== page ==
The Importance of - HUH?

Thursday, December 2, 2010

I've always loved Oscar Wilde's The Importance of Being Earnest. I have no idea of when I first read it; by now, I've memorized portions of the play to such an extent that I can say the lines just before the characters do in my favorite version of it. And my favorite version is the 1952 film by Anthony Asquith, starring such performers as Michael Redgrave and Dame Edith Evans ("A handbag?"), not to mention Dorothy Tutin in her screen debut and the husky-voiced Joan Greenwood. I saw that film on TV long before we had a color set; in fact, I find I tend to think of it in retrospect as being in black and white - which it isn't. And, recently, I wondered whether it had made its way to DVD. That resulted in one of those "oh, boy!" moments followed by one of those "oh, heck!" moments. Because it was (oh, boy!) available on DVD but it was (oh, heck!) only available as part of "The Criterion Collection" (aka "a continuing series of important classic and contemporary films," aka "it'll cost $10 or so more than if it came from some other source").

Now, among the reasons for higher prices for Criterion releases is the excellence of its supposedly meticulous transfers. On the insert sheet, there's a credit for audio restoration. "This digital transfer," moreover, "was created from a new 35mm composite print. The soundtrack was mastered from the 35mm optical soundtrack. Audio restoration tools were used to reduce pops, clicks, hiss, and crackle." And, yes, it sounds fine. But. But. But. A mere 3 minutes 53 seconds into the feature, I'm startled to see, twitching into top-of-screen center, a hair. A hair? In a flippin' Criterion edition? And it wasn't for a few frames; the hair twitched and wiggled impertinently from 3:53 to 5:44, nearly two minutes during which I lost track of the polished performances of Redgrave and Michael Denison in my increasingly disbelieving fascination with something I'd never expected to see from Criterion.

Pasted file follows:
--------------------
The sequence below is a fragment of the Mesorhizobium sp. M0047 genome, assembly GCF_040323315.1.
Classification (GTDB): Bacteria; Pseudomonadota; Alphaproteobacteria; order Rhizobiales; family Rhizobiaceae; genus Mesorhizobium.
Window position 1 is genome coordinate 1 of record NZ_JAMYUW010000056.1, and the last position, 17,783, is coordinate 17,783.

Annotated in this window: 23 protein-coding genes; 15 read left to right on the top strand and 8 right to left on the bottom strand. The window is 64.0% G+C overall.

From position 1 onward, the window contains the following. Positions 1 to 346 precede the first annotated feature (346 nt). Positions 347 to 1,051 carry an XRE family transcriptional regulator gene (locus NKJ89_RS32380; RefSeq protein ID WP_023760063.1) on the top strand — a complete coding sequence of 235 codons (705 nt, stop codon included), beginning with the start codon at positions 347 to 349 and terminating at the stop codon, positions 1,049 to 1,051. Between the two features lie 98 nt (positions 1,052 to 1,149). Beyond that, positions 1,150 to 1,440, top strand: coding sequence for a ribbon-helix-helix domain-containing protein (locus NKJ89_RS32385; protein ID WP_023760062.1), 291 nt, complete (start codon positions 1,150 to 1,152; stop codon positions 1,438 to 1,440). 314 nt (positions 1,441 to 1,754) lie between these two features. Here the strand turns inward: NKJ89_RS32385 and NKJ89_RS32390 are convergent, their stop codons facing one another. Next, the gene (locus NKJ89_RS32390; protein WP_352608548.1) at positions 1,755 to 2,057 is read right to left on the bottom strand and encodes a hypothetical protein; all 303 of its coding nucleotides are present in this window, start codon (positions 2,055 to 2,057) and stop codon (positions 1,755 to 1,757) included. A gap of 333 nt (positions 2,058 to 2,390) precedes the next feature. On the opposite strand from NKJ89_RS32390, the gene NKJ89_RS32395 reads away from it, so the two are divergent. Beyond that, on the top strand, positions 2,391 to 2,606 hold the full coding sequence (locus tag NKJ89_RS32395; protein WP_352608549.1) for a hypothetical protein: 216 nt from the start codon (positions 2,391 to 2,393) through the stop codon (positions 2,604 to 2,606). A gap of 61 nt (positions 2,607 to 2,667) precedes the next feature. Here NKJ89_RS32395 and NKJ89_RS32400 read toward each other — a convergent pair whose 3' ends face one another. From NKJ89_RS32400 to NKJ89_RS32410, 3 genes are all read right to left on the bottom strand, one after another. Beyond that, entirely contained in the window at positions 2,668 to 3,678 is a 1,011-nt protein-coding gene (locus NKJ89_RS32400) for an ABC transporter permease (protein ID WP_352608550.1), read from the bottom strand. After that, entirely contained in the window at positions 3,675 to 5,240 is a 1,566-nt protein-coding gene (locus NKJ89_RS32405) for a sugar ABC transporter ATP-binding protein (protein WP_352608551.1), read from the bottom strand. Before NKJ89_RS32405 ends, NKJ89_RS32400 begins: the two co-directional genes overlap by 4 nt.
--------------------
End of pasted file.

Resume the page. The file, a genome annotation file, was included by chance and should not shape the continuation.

Oh, well, maybe Criterion will reissue the film someday in which it'll boast it's repaired the picture (which, yes, does still have other, more easily overlooked, imperfections) as well as the audio. And I am glad to have even a hairy copy of a delicious play. In fact, my purchase of this version reminded me that I'd also enjoyed the BBC version (starring, among others, Gemma Jones, Paul McGann, and Joan Plowright), so I grabbed that, too, via the BBC's The Oscar Wilde Collection. Hot dog! Four Wilde plays for a lot less than Criterion. But, then, I already commented on the price point, didn't I?

(Oh, and in case anyone wondered: Both the 1952 motion picture and the 1988 BBC TV release outdo the sadly pedestrian 2002 film with Colin Firth. Leonard Maltin commented, "This time, unfortunately, the tone is all wrong: the actors are terribly, terribly coy, the comedy much too self-aware." Yep. And it's just plain tiresome. So, even if you saw that version, do try one of the earlier releases; I'm sure your library will be able to get you a copy.)


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